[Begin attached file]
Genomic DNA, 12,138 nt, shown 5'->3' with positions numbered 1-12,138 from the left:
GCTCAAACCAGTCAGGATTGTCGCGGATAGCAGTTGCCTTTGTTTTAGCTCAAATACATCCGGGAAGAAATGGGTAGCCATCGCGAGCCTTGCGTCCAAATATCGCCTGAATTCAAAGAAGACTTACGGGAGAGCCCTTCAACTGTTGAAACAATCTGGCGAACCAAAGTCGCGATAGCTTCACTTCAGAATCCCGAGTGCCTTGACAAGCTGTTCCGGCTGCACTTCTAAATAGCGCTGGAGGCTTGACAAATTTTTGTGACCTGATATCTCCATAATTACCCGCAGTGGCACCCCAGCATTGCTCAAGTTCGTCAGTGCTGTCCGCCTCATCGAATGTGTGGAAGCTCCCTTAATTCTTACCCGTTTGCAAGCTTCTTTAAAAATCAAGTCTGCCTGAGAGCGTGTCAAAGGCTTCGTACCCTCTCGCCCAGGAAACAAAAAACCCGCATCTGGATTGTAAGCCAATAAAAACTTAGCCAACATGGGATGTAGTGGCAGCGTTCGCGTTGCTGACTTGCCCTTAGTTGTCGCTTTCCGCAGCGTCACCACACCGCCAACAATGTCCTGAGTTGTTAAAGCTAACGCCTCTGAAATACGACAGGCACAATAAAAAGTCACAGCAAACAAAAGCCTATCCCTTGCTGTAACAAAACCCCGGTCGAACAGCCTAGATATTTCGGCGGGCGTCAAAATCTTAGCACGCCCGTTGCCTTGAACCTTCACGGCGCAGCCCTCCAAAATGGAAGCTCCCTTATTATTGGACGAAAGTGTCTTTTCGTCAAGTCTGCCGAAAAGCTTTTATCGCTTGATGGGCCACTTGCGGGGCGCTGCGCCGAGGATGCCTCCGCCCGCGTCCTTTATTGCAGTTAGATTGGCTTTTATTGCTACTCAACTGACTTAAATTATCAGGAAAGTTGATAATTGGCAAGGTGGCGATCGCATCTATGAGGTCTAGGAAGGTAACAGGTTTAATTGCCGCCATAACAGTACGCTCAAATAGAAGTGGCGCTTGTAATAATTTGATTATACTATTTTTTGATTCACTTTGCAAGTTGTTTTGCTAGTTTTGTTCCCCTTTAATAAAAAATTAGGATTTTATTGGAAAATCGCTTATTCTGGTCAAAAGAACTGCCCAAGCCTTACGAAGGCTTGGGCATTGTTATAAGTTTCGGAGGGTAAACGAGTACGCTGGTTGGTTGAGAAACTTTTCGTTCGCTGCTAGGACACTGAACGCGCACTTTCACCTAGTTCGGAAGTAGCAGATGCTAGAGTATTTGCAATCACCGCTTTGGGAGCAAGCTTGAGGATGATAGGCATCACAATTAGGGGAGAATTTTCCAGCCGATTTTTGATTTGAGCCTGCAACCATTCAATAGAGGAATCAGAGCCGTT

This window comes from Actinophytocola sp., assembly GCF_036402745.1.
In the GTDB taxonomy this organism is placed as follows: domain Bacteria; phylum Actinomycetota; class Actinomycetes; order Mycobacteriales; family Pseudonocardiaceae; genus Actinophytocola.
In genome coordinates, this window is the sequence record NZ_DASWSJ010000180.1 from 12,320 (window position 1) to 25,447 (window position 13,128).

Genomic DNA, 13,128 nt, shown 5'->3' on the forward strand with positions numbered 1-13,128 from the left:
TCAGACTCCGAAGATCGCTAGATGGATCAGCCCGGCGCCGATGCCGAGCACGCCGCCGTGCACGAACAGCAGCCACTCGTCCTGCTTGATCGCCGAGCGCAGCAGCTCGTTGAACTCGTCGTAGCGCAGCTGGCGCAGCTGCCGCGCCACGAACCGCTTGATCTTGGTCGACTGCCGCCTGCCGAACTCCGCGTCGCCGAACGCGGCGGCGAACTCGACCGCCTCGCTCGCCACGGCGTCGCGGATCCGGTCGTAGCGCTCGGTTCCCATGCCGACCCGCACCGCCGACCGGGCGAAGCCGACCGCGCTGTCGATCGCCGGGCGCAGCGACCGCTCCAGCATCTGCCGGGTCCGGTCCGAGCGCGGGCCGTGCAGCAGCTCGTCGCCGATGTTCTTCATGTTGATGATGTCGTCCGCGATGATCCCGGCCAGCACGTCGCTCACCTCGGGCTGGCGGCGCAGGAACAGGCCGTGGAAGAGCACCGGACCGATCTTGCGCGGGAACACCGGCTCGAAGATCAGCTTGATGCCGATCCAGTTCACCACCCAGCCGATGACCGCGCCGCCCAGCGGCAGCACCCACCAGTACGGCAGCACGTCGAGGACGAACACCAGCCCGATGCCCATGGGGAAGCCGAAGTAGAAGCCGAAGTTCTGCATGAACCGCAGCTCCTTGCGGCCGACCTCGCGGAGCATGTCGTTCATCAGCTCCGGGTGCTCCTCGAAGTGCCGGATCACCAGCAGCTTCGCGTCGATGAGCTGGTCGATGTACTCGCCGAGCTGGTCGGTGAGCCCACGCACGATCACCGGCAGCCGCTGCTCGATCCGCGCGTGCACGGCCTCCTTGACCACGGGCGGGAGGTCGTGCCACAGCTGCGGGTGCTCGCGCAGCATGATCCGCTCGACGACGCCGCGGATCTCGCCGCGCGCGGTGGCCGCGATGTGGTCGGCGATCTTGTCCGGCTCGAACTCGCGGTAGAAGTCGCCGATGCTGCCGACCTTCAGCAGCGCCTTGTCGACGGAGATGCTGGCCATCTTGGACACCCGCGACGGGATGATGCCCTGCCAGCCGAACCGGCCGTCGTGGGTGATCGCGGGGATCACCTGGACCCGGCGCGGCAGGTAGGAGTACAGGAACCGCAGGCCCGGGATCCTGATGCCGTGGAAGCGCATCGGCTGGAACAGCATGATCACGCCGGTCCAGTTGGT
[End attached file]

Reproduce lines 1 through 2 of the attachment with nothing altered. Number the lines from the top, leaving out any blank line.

Genomic DNA, 12,138 nt, shown 5'->3' with positions numbered 1-12,138 from the left:
GCTCAAACCAGTCAGGATTGTCGCGGATAGCAGTTGCCTTTGTTTTAGCTCAAATACATCCGGGAAGAAATGGGTAGCCATCGCGAGCCTTGCGTCCAAATATCGCCTGAATTCAAAGAAGACTTACGGGAGAGCCCTTCAACTGTTGAAACAATCTGGCGAACCAAAGTCGCGATAGCTTCACTTCAGAATCCCGAGTGCCTTGACAAGCTGTTCCGGCTGCACTTCTAAATAGCGCTGGAGGCTTGACAAATTTTTGTGACCTGATATCTCCATAATTACCCGCAGTGGCACCCCAGCATTGCTCAAGTTCGTCAGTGCTGTCCGCCTCATCGAATGTGTGGAAGCTCCCTTAATTCTTACCCGTTTGCAAGCTTCTTTAAAAATCAAGTCTGCCTGAGAGCGTGTCAAAGGCTTCGTACCCTCTCGCCCAGGAAACAAAAAACCCGCATCTGGATTGTAAGCCAATAAAAACTTAGCCAACATGGGATGTAGTGGCAGCGTTCGCGTTGCTGACTTGCCCTTAGTTGTCGCTTTCCGCAGCGTCACCACACCGCCAACAATGTCCTGAGTTGTTAAAGCTAACGCCTCTGAAATACGACAGGCACAATAAAAAGTCACAGCAAACAAAAGCCTATCCCTTGCTGTAACAAAACCCCGGTCGAACAGCCTAGATATTTCGGCGGGCGTCAAAATCTTAGCACGCCCGTTGCCTTGAACCTTCACGGCGCAGCCCTCCAAAATGGAAGCTCCCTTATTATTGGACGAAAGTGTCTTTTCGTCAAGTCTGCCGAAAAGCTTTTATCGCTTGATGGGCCACTTGCGGGGCGCTGCGCCGAGGATGCCTCCGCCCGCGTCCTTTATTGCAGTTAGATTGGCTTTTATTGCTACTCAACTGACTTAAATTATCAGGAAAGTTGATAATTGGCAAGGTGGCGATCGCATCTATGAGGTCTAGGAAGGTAACAGGTTTAATTGCCGCCATAACAGTACGCTCAAATAGAAGTGGCGCTTGTAATAATTTGATTATACTATTTTTTGATTCACTTTGCAAGTTGTTTTGCTAGTTTTGTTCCCCTTTAATAAAAAATTAGGATTTTATTGGAAAATCGCTTATTCTGGTCAAAAGAACTGCCCAAGCCTTACGAAGGCTTGGGCATTGTTATAAGTTTCGGAGGGTAAACGAGTACGCTGGTTGGTTGAGAAACTTTTCGTTCGCTGCTAGGACACTGAACGCGCACTTTCACCTAGTTCGGAAGTAGCAGATGCTAGAGTATTTGCAATCACCGCTTTGGGAGCAAGCTTGAGGATGATAGGCATCACAATTAGGGGAGAATTTTCCAGCCGATTTTTGATTTGAGCCTGCAACCATTCAATAGAGGAATCAGAGCCGTT